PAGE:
The Philadelphia Eagles draft picks heading into the 2021 NFL Draft put this team in a good position to land young talent. Given the franchise will be restrained from spending thanks to cap space issues in the next two years, it will be key for general manager Howie Roseman to nail the Eagles draft picks.
With Nick Sirianni taking over as head coach in Philadelphia, and Carson Wentz being traded to the Indianapolis Colts, Roseman and team owner Jeffrey Lurie made it clear they’re going in a new direction even in taking on a ton of dead cap money by dealing Wentz away.
The moving off of Wentz fueled speculation that the Eagles weren’t necessarily ruling out a quarterback near the top of the 2021 NFL Draft. That is, until a huge trade with the Miami Dolphins led to Philadelphia moving down to 12th overall and collecting an extra first-round pick in 2022 in the process.
Whether it was the result of Week 17 tanking or not, the Eagles draft picks and specific position create an intriguing scenario that could reshape the franchise this offseason.
Philadelphia Eagles draft picks: Round-by-round targets in 2021 NFL Draft
Entering the offseason, the Eagles hold the No.6 overall pick in the 2021 NFL Draft. It’s an ideal situation for a team that has needs but could also use a quarterback, with this spot offering plenty of flexibility to trade up for a new signal-caller or capitalize on a potential run of QBs to take the best pure talent available on their board.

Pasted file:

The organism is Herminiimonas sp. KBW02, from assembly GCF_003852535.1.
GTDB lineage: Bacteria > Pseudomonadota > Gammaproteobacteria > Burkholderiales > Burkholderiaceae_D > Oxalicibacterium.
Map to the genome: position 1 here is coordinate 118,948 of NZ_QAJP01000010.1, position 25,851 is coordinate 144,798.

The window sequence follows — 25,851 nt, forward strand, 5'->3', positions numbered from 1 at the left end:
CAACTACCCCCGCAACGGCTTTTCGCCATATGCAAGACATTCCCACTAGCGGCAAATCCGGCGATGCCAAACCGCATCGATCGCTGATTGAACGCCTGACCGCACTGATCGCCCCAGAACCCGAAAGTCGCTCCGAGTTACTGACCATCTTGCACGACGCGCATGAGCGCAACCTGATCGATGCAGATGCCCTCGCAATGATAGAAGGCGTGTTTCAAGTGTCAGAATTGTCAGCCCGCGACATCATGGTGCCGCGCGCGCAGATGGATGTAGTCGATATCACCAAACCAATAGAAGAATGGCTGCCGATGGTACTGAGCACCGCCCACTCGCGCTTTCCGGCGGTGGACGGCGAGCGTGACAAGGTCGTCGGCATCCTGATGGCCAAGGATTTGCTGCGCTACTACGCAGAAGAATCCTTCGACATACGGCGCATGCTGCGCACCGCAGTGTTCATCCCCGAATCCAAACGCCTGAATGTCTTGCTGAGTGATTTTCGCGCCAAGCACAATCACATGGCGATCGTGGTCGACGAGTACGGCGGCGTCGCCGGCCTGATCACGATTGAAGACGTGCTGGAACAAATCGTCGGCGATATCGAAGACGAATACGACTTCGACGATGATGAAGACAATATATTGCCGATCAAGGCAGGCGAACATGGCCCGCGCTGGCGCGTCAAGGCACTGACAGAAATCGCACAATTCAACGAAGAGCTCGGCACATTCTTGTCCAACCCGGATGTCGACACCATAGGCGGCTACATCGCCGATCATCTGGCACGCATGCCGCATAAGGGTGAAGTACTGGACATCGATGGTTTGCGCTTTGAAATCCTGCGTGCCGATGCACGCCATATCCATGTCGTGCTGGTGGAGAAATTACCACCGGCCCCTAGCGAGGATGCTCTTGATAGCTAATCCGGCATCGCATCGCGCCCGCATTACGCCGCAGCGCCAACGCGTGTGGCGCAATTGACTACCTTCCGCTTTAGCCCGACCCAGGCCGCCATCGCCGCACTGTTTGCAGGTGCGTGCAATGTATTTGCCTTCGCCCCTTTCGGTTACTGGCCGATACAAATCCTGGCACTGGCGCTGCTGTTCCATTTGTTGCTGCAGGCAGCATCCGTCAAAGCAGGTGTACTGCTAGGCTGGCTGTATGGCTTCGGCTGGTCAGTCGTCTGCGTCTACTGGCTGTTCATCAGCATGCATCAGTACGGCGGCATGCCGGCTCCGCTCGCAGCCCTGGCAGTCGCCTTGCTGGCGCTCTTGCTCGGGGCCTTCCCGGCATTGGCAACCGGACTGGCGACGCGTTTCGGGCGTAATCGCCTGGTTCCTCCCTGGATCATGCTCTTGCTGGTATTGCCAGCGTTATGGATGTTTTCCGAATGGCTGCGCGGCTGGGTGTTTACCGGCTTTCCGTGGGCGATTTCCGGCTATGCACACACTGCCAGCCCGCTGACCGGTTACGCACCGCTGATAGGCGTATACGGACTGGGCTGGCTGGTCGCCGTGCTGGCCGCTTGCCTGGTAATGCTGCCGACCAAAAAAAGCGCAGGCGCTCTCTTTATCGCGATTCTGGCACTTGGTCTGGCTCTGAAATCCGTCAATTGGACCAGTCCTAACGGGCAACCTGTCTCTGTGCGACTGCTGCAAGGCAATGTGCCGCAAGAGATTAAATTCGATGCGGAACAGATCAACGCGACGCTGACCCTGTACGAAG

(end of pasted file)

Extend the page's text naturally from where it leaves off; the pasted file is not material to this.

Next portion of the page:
If the top three or four quarterbacks come off the board early, a top-five overall prospect will be available for Philadelphia. But, if someone like Trey Lance slides to the sixth spot, the Eagles could either roll with Hurts, trade down and acquire more picks in a deep class, or simply grab Lance as the QB of the future.
Let’s examine some round-by-round targets for the Eagles in the first three rounds of the upcoming NFL Draft.
First round, 12th overall: Caleb Farley (CB, Virginia Tech), Jaylen Waddle (WR, Alabama), Micah Parsons (LB, Penn State)